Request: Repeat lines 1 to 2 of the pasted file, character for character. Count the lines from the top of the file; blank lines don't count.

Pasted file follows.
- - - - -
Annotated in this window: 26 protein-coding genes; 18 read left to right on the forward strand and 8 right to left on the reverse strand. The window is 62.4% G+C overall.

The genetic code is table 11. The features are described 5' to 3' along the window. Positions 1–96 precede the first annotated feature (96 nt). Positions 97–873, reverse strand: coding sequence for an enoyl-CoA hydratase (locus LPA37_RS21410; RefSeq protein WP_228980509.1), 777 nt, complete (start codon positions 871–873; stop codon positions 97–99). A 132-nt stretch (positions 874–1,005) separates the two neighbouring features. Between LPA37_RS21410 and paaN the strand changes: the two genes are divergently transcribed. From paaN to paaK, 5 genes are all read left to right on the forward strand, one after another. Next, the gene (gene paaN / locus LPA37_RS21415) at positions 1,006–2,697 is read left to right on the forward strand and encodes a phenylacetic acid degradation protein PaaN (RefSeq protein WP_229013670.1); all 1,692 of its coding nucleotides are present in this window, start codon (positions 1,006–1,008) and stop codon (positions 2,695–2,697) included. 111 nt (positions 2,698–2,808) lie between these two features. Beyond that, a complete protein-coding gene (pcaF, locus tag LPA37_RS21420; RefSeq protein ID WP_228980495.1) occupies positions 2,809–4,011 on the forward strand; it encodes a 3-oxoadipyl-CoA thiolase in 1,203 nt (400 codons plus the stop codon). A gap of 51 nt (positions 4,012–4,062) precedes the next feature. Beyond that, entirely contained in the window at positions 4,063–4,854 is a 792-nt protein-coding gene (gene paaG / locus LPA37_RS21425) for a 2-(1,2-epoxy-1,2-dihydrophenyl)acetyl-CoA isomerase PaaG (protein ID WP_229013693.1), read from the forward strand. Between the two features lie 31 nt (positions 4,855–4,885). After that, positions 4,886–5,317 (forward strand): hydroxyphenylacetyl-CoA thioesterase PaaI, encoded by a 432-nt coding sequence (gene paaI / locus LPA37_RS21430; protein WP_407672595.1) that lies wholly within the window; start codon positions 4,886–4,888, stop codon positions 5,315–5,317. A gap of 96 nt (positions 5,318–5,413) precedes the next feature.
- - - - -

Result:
Annotated in this window: 26 protein-coding genes; 18 read left to right on the forward strand and 8 right to left on the reverse strand. The window is 62.4% G+C overall.

The genetic code is table 11. The features are described 5' to 3' along the window. Positions 1–96 precede the first annotated feature (96 nt). Positions 97–873, reverse strand: coding sequence for an enoyl-CoA hydratase (locus LPA37_RS21410; RefSeq protein WP_228980509.1), 777 nt, complete (start codon positions 871–873; stop codon positions 97–99). A 132-nt stretch (positions 874–1,005) separates the two neighbouring features. Between LPA37_RS21410 and paaN the strand changes: the two genes are divergently transcribed. From paaN to paaK, 5 genes are all read left to right on the forward strand, one after another. Next, the gene (gene paaN / locus LPA37_RS21415) at positions 1,006–2,697 is read left to right on the forward strand and encodes a phenylacetic acid degradation protein PaaN (RefSeq protein WP_229013670.1); all 1,692 of its coding nucleotides are present in this window, start codon (positions 1,006–1,008) and stop codon (positions 2,695–2,697) included. 111 nt (positions 2,698–2,808) lie between these two features. Beyond that, a complete protein-coding gene (pcaF, locus tag LPA37_RS21420; RefSeq protein ID WP_228980495.1) occupies positions 2,809–4,011 on the forward strand; it encodes a 3-oxoadipyl-CoA thiolase in 1,203 nt (400 codons plus the stop codon). A gap of 51 nt (positions 4,012–4,062) precedes the next feature. Beyond that, entirely contained in the window at positions 4,063–4,854 is a 792-nt protein-coding gene (gene paaG / locus LPA37_RS21425) for a 2-(1,2-epoxy-1,2-dihydrophenyl)acetyl-CoA isomerase PaaG (protein ID WP_229013693.1), read from the forward strand. Between the two features lie 31 nt (positions 4,855–4,885). After that, positions 4,886–5,317 (forward strand): hydroxyphenylacetyl-CoA thioesterase PaaI, encoded by a 432-nt coding sequence (gene paaI / locus LPA37_RS21430; protein WP_407672595.1) that lies wholly within the window; start codon positions 4,886–4,888, stop codon positions 5,315–5,317. A gap of 96 nt (positions 5,318–5,413) precedes the next feature.